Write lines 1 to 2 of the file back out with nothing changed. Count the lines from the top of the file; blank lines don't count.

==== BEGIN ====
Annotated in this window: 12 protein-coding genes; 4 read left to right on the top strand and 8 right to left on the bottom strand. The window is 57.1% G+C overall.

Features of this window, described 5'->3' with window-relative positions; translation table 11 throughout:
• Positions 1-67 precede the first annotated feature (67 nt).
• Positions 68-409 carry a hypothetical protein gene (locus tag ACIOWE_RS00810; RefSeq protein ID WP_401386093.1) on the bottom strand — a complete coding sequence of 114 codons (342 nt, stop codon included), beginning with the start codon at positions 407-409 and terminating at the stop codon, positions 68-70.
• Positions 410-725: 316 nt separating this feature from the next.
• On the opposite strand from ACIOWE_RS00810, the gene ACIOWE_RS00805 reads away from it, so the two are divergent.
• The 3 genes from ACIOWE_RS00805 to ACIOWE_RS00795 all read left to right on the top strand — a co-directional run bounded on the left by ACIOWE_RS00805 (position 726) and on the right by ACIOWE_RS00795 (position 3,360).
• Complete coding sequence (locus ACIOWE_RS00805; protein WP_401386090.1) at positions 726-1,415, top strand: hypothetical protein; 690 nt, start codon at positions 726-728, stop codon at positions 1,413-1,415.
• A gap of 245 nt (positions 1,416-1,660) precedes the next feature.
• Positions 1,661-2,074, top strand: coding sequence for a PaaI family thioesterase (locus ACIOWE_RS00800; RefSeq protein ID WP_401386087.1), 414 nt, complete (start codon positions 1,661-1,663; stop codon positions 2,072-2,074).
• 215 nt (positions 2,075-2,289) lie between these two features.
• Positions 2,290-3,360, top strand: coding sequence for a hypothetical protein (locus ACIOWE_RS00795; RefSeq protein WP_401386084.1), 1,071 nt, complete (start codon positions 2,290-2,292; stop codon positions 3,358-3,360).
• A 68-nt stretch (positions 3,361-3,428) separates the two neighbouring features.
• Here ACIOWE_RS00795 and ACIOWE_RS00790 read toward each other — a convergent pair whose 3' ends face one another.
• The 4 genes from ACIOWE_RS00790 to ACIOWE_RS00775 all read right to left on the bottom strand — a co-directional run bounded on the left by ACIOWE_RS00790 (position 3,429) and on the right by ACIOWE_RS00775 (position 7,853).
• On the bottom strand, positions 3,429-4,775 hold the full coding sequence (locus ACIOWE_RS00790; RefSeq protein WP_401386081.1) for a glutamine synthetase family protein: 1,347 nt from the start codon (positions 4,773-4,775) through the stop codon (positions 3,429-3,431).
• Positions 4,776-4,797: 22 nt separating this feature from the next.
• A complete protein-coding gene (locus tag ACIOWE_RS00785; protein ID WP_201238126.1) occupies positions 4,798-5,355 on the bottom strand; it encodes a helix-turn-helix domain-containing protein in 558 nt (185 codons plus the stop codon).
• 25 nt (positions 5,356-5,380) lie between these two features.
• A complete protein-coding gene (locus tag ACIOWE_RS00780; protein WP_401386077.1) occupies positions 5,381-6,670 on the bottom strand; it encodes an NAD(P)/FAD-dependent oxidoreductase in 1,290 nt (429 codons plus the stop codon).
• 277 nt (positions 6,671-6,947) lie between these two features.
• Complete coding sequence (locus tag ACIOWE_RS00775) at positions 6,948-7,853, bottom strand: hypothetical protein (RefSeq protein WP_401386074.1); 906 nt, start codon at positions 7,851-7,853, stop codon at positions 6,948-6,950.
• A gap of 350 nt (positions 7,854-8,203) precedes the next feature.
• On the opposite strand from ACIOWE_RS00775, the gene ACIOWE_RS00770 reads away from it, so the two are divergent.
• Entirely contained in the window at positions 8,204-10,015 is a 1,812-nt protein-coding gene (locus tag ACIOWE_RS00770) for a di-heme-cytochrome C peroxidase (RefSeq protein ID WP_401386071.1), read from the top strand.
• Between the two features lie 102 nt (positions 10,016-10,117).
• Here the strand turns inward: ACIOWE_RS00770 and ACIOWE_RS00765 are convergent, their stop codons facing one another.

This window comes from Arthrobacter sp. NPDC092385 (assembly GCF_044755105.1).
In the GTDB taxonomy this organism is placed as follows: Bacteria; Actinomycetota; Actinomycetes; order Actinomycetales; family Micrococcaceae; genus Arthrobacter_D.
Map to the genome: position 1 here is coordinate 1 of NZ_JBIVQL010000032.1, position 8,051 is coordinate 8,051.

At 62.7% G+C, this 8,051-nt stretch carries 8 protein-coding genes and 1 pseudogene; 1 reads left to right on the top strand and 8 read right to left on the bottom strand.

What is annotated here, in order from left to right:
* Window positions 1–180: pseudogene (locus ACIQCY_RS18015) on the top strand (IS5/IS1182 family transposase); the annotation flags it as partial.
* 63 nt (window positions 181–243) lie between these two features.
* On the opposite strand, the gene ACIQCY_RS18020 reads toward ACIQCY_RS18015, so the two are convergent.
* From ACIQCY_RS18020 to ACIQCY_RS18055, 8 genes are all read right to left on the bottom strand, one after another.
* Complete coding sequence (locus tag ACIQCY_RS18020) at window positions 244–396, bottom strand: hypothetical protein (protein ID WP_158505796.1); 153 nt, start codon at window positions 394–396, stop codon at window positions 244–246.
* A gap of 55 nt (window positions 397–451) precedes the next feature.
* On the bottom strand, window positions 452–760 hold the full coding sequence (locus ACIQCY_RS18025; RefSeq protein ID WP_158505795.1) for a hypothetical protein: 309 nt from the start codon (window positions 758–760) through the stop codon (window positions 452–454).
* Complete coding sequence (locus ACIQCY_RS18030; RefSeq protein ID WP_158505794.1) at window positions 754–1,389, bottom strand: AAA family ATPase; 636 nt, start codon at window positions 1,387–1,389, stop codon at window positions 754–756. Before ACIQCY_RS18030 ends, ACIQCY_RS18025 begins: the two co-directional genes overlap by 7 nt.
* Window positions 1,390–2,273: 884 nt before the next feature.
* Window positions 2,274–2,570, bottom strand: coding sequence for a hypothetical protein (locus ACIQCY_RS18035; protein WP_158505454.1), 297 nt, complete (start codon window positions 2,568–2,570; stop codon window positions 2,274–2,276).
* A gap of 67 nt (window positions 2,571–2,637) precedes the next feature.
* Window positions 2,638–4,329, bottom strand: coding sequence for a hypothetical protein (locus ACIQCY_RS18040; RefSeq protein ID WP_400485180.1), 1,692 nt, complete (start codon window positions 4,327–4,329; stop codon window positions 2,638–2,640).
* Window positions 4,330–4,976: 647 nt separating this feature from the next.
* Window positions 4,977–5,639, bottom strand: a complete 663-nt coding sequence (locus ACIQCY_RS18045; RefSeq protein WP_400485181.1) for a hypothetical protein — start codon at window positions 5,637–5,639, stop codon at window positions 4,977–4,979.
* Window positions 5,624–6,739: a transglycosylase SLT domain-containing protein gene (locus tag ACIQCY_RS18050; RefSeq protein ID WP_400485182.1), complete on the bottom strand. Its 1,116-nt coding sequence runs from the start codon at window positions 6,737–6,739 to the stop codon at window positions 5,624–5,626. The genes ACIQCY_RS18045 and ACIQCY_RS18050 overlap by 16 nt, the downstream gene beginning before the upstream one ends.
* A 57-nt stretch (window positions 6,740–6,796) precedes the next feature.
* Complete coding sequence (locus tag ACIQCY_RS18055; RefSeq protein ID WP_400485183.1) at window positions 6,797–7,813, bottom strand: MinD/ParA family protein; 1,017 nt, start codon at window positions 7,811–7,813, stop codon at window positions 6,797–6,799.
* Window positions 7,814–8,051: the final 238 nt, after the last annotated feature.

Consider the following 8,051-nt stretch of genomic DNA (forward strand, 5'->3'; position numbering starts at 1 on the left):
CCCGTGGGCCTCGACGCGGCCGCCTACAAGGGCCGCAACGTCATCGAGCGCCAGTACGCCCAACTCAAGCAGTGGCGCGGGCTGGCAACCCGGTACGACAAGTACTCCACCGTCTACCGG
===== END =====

Annotated in this window: 12 protein-coding genes; 4 read left to right on the top strand and 8 right to left on the bottom strand. The window is 57.1% G+C overall.

Features of this window, described 5'->3' with window-relative positions; translation table 11 throughout: